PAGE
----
UC Riverside officials will be re-seeking accreditation for the UCR Medical School after obtaining significant financial commitments from the county and the UC Office of the President (UCOP). If the accreditation attempt is successful, the medical school would welcome its first class in August of 2013. UCR Chancellor Timothy P. White wrote in his Friday Letter of March 30, 2012 that the UC state financing office has established a $30 million, 10 year line of credit for the medical school. Additionally, UCOP will commit $2 million annually for the next 10 years in non-state discretionary funds. “It’s really a time to celebrate an important step to allow us to go in front of the accrediting body with confidence,” White said in an interview with the Press-Enterprise. “It feels like we’re making progress.”
The School of Medicine was initially scheduled to open in the fall of 2012 but a lack of secure funding resulted in the rejection of the school’s first attempt at accreditation. Governor Jerry Brown passed a $10 million cut to the UC budget, which was the amount that had been requested for the medical school. UC officials had emphasized that the accreditation rejection stemmed only from the lack of funding and was not tied to the school’s curriculum, structure or any other factor that UC Riverside was responsible for.
“It’s really unfortunate that there’s been a delay but what’s important is that [the School of Medicine]will open soon,” said Benjamin Nabong, a fourth-year UC Riverside student who plans on applying to medical school. “This new medical school will definitely build UCR’s reputation in the long run and it provides the opportunity to students who want to enter the medical field.”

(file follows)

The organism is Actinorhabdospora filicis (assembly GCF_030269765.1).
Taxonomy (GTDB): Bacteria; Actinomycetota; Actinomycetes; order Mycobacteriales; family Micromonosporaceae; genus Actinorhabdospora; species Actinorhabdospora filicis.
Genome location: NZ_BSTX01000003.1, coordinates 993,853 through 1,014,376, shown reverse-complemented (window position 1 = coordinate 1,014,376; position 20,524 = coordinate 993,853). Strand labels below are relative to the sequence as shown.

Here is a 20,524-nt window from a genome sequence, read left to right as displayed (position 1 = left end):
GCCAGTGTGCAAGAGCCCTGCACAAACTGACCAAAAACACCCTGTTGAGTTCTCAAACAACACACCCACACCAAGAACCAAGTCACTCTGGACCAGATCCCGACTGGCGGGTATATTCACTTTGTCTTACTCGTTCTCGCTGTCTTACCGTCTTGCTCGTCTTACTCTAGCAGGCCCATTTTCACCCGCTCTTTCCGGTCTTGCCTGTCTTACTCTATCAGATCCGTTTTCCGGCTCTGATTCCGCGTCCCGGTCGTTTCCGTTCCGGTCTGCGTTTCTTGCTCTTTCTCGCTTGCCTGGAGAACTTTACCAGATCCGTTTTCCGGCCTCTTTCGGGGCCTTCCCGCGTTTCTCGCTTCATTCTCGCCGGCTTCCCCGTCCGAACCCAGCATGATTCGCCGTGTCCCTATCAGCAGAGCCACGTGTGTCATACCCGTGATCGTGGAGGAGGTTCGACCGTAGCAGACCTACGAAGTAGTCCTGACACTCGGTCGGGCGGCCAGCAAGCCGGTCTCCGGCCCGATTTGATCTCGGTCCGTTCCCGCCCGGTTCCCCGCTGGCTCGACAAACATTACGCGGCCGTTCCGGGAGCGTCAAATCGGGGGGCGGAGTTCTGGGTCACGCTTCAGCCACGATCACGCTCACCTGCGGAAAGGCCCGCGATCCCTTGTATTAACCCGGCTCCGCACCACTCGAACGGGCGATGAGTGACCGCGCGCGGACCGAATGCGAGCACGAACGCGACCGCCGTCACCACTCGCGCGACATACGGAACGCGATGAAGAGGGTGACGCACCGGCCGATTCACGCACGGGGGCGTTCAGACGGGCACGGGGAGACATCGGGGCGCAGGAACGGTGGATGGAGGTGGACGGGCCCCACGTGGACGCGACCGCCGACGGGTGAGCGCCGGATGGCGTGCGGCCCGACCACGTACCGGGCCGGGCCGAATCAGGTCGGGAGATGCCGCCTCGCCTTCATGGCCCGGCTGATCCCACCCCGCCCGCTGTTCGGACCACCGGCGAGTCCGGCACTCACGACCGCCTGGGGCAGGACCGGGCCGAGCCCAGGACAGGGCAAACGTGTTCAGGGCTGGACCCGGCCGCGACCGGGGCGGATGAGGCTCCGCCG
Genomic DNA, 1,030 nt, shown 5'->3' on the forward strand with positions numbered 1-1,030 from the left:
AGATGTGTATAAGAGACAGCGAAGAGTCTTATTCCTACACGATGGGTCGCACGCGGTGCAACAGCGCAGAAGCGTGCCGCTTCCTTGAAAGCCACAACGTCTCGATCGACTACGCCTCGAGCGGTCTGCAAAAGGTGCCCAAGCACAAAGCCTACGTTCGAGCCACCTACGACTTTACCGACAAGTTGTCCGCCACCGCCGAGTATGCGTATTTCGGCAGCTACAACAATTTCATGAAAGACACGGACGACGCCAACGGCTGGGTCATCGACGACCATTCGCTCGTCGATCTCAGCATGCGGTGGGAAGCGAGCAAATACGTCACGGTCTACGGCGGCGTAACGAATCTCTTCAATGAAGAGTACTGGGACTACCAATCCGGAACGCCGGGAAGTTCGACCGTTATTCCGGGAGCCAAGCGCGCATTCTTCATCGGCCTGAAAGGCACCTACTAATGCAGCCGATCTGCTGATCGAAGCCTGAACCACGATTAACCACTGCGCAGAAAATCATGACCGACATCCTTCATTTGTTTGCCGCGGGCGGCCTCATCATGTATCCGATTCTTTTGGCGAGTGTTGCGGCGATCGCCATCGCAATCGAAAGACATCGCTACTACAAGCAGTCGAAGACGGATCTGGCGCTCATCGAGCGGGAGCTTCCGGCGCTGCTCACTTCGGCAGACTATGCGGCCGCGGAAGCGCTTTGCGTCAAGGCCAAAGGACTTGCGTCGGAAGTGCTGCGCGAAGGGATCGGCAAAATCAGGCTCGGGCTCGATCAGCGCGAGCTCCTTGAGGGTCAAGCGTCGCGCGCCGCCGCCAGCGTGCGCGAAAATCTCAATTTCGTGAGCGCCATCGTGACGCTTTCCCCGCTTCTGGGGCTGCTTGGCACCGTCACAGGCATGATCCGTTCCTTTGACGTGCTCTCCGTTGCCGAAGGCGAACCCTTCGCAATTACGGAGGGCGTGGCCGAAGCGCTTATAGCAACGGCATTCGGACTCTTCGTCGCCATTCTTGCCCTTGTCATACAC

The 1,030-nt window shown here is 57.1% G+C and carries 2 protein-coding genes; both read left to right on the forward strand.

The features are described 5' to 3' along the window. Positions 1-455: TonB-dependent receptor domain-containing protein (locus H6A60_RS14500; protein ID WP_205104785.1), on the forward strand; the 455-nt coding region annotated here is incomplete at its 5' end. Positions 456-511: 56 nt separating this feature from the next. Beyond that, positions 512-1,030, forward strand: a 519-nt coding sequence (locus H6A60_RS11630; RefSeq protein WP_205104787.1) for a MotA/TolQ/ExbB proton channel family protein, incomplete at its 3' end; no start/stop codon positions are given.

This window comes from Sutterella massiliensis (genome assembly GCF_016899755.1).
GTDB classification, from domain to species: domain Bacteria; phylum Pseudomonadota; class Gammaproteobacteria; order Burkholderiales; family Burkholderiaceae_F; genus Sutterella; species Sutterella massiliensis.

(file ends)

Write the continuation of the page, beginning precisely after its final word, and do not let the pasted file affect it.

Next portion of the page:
The announcement is seen as a victory for those who have long petitioned for the school’s opening. With an estimated shortage of 3,000 primary care physicians in the Inland region, medical school advocates were backed by statistical data which shed light on the need for a nearby medical school. “The medical school will be an economic stimulus to the region, as well as improving access to healthcare,” White stated in the Friday Letter of March 30. “There is a well-documented need for more physicians and better health care access in Inland Southern California, which lags near the bottom in nearly every measure of health when compared to other counties in the state.” During the January’s UC Board of Regents meetings held at UC Riverside, a large portion of the public forum period consisted of individuals urging the regents to make the medical school their top priority.
Aside from the state and the University of California, the medical school has received a substantial amount of funding from local groups including the County of Riverside, Riverside Medical Clinic, the Desert Healthcare District and annual funding from the school’s initial medical partners. Combined with other grants and private donations, these contributions have directed tens of millions of dollars toward the medical school. “We are very grateful that many private donors have also participated, and many have indicated that accreditation will make the effort even more attractive to them,” stated White in his Friday Letter.
The annual guarantee of $10 million will likely enable the School of Medicine to enroll 50 students a year. This number was originally 80 but the lack of funding had caused the number to decline.